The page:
By Polly Mann WAMM Newsletter Spring II 2014
I became interested in Iceland during World War II when the husband of a close friend was stationed at a military base near Reykjavik. (The U.S. maintained a military base and naval station in Iceland until 2006.) No American soldier could go into Reykjavik without written authority from his commanding officer. The Icelandic government was very protective of young Icelandic women who might have been attracted to the soldiers and kept the men isolated.
My next connection to Iceland was the arrival of some Icelandic women in the Twin Cities all belonging to Kvennalista, a women’s political party. One was also a member of the parliament. They gave me a beautiful white and lavender nylon scarf with the word “Kvennalista” on it in large letters. Iceland’s population then was 250,000; today it’s 320,000, a little better than half that of the state of Wyoming.
So it was with interest that I read recently that violent crime is extremely rare in Iceland. According to the 2011 Global Study on Homicide by the United Nations Office on Drugs and Crime, Iceland’s homicide rate from 1999 to 2009 never went above 1.8 per 100,000 in any given year. The U.S. had homicide rates between 5.0 and 5.8 per 100,000 during that same stretch. In 2009 Brazil had 43,909 homicides; Denmark had 47 homicides; the United Kingdom had 724 homicides; and the U.S. had 15,241. A question that follows is “how come?” How come Iceland has so few homicides?
Iceland’s Blue Lagoon. Water from the ground near a lava flow is used to run turbines that generate electricity for consumption. After passing through the turbines, the steam and hot water is then used to provide heat for a municipal water-heating system. The mineral-rich water is subsequently fed into a man-made lagoon for recreational and medicinal users to bathe in. Photo: National Geographic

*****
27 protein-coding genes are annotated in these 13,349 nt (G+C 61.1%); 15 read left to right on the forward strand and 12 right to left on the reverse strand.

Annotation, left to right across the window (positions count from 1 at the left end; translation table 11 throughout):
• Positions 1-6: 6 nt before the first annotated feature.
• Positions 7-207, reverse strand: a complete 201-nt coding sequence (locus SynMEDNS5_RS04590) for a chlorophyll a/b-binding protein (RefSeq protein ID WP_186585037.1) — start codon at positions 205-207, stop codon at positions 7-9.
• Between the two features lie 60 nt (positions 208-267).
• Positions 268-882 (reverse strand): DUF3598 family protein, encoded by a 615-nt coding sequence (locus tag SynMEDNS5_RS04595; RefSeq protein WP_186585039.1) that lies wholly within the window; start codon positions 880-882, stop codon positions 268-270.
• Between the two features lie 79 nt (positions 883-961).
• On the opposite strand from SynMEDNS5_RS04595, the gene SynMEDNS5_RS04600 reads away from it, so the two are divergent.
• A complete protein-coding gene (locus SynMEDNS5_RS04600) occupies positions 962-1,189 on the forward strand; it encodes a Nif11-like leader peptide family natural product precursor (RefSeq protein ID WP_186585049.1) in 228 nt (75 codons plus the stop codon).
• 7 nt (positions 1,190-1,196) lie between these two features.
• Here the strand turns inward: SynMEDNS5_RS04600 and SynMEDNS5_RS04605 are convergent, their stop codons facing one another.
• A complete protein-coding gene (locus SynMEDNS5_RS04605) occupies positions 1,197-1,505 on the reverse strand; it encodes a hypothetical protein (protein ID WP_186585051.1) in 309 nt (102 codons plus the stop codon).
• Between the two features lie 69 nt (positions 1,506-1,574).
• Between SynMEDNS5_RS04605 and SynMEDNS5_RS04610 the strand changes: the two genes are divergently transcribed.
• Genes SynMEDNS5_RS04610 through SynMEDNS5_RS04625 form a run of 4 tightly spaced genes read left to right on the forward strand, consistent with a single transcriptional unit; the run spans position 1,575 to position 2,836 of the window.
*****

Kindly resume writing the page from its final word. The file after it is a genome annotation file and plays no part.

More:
A U.S. law student from Eveleth, Minnesota did research on the issue which was published in The Moral Atheist of March-April 2014. He interviewed government officials, lawyers, journalists and random citizens. His conclusion, in short was “there is virtually no difference among upper, upper middle and lower classes in Iceland. And with that, tension between economic classes is non-existent.” A study done by a University of Missouri student found that only 1.1% of Icelanders identified themselves as upper class, while 1.5% identified as lower class. The remaining 97% identified themselves as upper-middle class, lower-middle class, or working class.
Crimes in Iceland usually do not involve guns though there are approximately 90,000 guns in the country. However, owning a gun requires a medical examination and a written test. Police are unarmed. There is no standing army.* The usage of hard drugs is low.
In terms of health, life expectancy at birth in Iceland is 82 years, two years higher than the Organization for Economic Co-operation and Development (OECD) average of 80 years. Life expectancy for women is 84 years, compared with 81 for men. Voter turnout, a measure of public trust in government and of citizens’ participation in the political process, was 85% during recent elections; among the highest polled by the OECD where the average is 72%. In general, Icelanders are more satisfied with their lives than the OECD average, with 87% of people saying they have more positive experiences in an average day (feelings of rest, pride in accomplishment, enjoyment, etc) than negative ones (pain, worry, sadness, boredom, etc). Does all this explain the low crime rate? I would think so.
* Iceland joined NATO in 1949 with the understanding that it would not establish a standing army and it still doesn’t have one. The Icelandic Coast Guard and Air Defense under it maintain mainly protection and rescue for its fishing industry. NATO, “Members and Accession,” nato.org; Landhelgisgæsla Íslands, “Iceland Coast Guard,”www.lhg.is/english Polly Mann is a co-founder of Women Against Military Madness and a regular contributor and columnist for the WAMM newsletter. More on Iceland
Heaven Can’t Wait (Various Authors)
I was leading when the investigation into the causes of the Icelandic financial crisis…and I was very impressed by the work of WikiLeaks. We wondered how the big bankers were able to lead the country to ruin and no one has seen anything. Julian Assange then arrived with the idea to make Iceland a place where journalists could not be pursued, a kind of information paradise. This concept has had a huge impact and led to the Icelandic Modern Media Initiative project, to which I belong and which is still ongoing. —Eva Joly, anti-corruption investigating judge, French member of the European Parliament. Rise Up Times/Paris Match, April 18, 2014
Birgitta Jónsdóttir, member of the Icelandic parliament and an antiwar, transparency and internet activist. She produced the documentary, “Collateral Murder” with Julian Assange, and works with the Icelandic Modern Media Initiative and in defense of whistleblowers. Photo: Creative Commons